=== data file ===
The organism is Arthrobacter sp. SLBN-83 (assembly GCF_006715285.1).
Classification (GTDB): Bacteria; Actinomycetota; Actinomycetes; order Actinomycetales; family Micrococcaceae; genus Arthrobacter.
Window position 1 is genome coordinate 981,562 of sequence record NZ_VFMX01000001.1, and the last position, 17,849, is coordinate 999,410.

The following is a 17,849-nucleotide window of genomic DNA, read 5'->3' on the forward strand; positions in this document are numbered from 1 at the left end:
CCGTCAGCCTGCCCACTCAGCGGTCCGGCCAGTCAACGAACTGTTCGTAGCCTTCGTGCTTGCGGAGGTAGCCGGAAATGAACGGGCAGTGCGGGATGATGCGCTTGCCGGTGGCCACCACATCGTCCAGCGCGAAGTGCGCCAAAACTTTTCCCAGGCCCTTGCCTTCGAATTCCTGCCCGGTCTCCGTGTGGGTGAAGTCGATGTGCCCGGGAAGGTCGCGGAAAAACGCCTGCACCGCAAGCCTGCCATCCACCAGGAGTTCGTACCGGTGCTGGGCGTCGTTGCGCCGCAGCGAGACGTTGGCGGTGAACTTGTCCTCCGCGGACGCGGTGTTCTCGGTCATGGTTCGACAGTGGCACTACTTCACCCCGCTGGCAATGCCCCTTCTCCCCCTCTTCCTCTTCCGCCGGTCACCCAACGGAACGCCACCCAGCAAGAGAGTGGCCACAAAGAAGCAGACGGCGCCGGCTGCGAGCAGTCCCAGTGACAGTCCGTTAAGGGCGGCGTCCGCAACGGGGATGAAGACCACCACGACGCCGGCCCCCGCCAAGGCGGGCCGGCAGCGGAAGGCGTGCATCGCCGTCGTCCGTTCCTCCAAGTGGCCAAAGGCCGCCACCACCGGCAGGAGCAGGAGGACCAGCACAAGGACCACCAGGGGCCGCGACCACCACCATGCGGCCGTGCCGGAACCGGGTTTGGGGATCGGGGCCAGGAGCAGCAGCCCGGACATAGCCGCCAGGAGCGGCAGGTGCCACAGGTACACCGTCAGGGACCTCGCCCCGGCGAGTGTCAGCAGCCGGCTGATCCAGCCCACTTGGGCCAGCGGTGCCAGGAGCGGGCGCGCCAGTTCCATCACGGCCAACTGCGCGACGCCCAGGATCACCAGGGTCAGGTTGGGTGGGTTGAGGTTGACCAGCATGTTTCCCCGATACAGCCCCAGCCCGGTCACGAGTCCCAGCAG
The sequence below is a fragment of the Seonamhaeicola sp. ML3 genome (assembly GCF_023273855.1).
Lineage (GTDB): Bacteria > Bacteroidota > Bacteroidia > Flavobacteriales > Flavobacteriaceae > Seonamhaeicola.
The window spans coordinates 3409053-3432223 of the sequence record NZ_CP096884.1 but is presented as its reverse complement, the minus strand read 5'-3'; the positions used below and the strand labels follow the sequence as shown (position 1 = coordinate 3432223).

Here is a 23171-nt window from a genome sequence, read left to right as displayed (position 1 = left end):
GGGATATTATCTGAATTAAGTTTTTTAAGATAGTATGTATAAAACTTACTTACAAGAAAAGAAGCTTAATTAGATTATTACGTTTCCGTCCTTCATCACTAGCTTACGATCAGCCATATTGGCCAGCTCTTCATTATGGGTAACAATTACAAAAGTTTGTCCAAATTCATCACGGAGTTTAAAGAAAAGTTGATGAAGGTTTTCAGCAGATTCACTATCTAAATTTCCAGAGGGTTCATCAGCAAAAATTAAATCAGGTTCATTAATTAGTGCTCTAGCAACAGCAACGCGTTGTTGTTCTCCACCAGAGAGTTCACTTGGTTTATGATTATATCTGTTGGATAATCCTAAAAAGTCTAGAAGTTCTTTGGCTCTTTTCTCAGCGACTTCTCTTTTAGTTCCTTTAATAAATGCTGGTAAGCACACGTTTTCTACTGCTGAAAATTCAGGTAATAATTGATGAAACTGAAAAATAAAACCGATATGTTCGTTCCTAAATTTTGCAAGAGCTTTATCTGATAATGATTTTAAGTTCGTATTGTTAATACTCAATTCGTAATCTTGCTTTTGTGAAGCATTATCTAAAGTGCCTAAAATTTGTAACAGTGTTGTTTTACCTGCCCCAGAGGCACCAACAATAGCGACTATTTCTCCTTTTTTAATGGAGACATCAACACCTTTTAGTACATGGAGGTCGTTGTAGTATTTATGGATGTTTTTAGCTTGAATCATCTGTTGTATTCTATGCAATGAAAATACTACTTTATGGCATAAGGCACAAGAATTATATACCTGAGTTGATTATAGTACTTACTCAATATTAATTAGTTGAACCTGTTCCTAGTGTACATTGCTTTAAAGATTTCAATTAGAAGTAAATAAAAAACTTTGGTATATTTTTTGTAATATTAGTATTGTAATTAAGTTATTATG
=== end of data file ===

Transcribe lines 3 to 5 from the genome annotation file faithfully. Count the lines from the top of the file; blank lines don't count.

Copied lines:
Window position 1 is genome coordinate 981,562 of sequence record NZ_VFMX01000001.1, and the last position, 17,849, is coordinate 999,410.

The following is a 17,849-nucleotide window of genomic DNA, read 5'->3' on the forward strand; positions in this document are numbered from 1 at the left end:
CCGTCAGCCTGCCCACTCAGCGGTCCGGCCAGTCAACGAACTGTTCGTAGCCTTCGTGCTTGCGGAGGTAGCCGGAAATGAACGGGCAGTGCGGGATGATGCGCTTGCCGGTGGCCACCACATCGTCCAGCGCGAAGTGCGCCAAAACTTTTCCCAGGCCCTTGCCTTCGAATTCCTGCCCGGTCTCCGTGTGGGTGAAGTCGATGTGCCCGGGAAGGTCGCGGAAAAACGCCTGCACCGCAAGCCTGCCATCCACCAGGAGTTCGTACCGGTGCTGGGCGTCGTTGCGCCGCAGCGAGACGTTGGCGGTGAACTTGTCCTCCGCGGACGCGGTGTTCTCGGTCATGGTTCGACAGTGGCACTACTTCACCCCGCTGGCAATGCCCCTTCTCCCCCTCTTCCTCTTCCGCCGGTCACCCAACGGAACGCCACCCAGCAAGAGAGTGGCCACAAAGAAGCAGACGGCGCCGGCTGCGAGCAGTCCCAGTGACAGTCCGTTAAGGGCGGCGTCCGCAACGGGGATGAAGACCACCACGACGCCGGCCCCCGCCAAGGCGGGCCGGCAGCGGAAGGCGTGCATCGCCGTCGTCCGTTCCTCCAAGTGGCCAAAGGCCGCCACCACCGGCAGGAGCAGGAGGACCAGCACAAGGACCACCAGGGGCCGCGACCACCACCATGCGGCCGTGCCGGAACCGGGTTTGGGGATCGGGGCCAGGAGCAGCAGCCCGGACATAGCCGCCAGGAGCGGCAGGTGCCACAGGTACACCGTCAGGGACCTCGCCCCGGCGAGTGTCAGCAGCCGGCTGATCCAGCCCACTTGGGCCAGCGGTGCCAGGAGCGGGCGCGCCAGTTCCATCACGGCCAACTGCGCGACGCCCAGGATCACCAGGGTCAGGTTGGGTGGGTTGAGGTTGACCAGCATGTTTCCCCGATACAGCCCCAGCCCGGTCACGAGTCCCAGCAG